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African Development Bank approves $50m and €50m to develop agricultural value chains, improve food security

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A $50 million and EUR 50 million dual-currency trade finance line of credit for the ECOWAS Bank for Investment and Development (EBID) has been approved by the Board of Directors of the African Development Bank Group.

The People’s Bank of China (PBOC) will provide an extra $30 million in co-financing for the credit line via the Africa Growing Together Fund (AGTF).

The three-and-a-half-year facility will be used by EBID to offer direct finance to regional corporations. A portion of the facility will also be distributed through a chosen group of local banks for further lending to vital industries like transportation, infrastructure, and agriculture. Small and medium-sized businesses (SMEs), local enterprise cooperatives, and farmers in the West African region will ultimately benefit.

In a press release issued following the Board’s approval, Joseph Ribeiro, the Deputy Director General for the West Africa Region, noted that regional development finance organisations like EBID are important allies of the African Development Bank and target markets and clientele crucial to the continent’s overall development.

Mr. Joseph says the Bank is crucial in encouraging trade and regional integration and that, the Bank is providing EBID with its first funding support, which they expect an even greater partnership in the coming future.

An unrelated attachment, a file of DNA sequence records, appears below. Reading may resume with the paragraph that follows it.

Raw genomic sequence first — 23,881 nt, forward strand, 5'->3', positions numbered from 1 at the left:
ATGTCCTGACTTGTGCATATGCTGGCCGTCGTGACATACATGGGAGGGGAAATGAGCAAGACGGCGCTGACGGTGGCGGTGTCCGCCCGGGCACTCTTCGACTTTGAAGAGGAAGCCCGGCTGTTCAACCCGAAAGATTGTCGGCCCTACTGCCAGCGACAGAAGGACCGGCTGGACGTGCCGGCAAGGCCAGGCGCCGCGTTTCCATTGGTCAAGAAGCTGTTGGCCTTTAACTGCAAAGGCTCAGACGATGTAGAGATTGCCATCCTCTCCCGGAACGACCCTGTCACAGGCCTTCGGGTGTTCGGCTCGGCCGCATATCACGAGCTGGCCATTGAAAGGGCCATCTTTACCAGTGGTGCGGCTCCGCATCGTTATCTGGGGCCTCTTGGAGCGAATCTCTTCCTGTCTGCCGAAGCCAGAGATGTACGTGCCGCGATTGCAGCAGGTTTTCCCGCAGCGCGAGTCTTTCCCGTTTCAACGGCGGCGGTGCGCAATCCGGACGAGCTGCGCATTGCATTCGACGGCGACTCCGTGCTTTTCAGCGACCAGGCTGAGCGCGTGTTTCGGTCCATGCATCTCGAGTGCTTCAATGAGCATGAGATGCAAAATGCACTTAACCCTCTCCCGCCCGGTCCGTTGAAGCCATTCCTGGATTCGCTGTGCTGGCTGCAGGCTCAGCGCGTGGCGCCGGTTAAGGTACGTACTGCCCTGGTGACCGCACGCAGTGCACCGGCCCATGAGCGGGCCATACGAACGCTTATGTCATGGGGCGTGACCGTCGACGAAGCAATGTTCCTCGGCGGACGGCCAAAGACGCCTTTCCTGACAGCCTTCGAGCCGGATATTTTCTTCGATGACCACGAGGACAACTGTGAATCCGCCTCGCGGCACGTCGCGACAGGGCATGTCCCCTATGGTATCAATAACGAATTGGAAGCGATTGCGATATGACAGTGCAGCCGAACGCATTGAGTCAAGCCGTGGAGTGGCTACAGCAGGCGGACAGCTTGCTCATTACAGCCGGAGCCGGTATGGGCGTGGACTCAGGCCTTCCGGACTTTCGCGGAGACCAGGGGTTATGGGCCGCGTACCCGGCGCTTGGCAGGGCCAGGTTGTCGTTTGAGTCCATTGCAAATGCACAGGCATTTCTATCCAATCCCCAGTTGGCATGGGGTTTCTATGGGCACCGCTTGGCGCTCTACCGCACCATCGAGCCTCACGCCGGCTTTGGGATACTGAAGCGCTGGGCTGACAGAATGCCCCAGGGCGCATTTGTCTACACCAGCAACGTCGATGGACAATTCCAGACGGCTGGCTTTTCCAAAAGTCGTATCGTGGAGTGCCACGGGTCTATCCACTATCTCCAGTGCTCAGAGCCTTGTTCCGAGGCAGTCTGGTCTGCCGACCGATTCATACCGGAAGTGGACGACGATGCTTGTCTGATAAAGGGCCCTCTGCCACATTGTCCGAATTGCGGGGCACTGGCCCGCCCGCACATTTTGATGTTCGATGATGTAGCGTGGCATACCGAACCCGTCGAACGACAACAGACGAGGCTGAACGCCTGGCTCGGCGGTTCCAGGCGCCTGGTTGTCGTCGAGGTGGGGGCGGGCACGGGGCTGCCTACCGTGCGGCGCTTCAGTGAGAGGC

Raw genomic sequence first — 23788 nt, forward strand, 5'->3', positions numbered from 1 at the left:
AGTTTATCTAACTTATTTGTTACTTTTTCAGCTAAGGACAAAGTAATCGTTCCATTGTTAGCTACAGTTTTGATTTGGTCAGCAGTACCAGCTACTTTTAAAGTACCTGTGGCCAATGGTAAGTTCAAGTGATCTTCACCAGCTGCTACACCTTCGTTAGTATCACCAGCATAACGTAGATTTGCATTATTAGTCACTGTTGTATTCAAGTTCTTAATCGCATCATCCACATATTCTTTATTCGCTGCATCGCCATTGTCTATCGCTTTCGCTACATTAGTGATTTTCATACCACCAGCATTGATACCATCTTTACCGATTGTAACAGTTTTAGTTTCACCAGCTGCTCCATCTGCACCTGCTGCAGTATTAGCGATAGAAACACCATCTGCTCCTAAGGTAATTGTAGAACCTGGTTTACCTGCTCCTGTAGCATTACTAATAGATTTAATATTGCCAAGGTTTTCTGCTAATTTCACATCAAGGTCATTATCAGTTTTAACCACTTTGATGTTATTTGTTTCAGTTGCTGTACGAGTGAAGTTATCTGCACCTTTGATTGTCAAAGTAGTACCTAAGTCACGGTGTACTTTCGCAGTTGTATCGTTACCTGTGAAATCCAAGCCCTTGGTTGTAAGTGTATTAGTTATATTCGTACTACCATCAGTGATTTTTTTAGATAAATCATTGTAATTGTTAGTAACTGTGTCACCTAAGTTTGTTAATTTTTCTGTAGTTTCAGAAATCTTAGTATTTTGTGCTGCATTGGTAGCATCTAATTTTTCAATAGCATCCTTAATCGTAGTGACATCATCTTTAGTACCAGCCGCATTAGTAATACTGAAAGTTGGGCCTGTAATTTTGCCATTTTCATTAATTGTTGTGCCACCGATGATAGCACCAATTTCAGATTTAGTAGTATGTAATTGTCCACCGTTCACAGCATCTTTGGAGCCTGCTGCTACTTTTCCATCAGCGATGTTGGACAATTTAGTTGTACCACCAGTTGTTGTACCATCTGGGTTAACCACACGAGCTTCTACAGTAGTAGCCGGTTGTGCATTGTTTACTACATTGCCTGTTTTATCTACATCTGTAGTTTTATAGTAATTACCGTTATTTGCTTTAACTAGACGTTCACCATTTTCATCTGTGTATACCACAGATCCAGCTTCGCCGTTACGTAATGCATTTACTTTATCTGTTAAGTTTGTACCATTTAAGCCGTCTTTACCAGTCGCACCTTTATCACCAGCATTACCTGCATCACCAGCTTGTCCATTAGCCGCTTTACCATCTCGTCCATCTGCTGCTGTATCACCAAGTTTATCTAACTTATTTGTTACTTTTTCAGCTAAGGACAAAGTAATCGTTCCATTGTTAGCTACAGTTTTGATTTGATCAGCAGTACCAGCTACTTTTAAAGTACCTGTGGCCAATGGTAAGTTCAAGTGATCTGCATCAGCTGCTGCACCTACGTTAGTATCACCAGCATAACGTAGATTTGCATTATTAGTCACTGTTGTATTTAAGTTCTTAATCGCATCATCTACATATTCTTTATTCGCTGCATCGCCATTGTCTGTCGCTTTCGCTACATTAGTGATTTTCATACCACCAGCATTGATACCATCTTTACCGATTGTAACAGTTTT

“They play an important role in promoting trade and regional integration. This is the Bank’s first financing support to EBID, and we look forward to an even stronger partnership in the near future,” he said.

Lamin Drammeh, the Bank’s Head of Trade Finance, emphasised the urgent need for such assistance in the area.

He says the ECOWAS region is eager to cooperate with EBID to enhance access to trade finance with a special focus on the agriculture value chain, SMEs, and women-owned firms.

“Regional institutions like EBID complement the Bank’s efforts to bridge the trade finance gap in Africa and serve as an effective conduit for channeling much-needed funds to underserved countries and sectors”, he said.

The African Development Bank estimates the annual trade finance gap for Africa to be around $81 billion. Compared to multinational corporates and large local corporates, SMEs and other domestic firms have greater difficulty in accessing trade finance.

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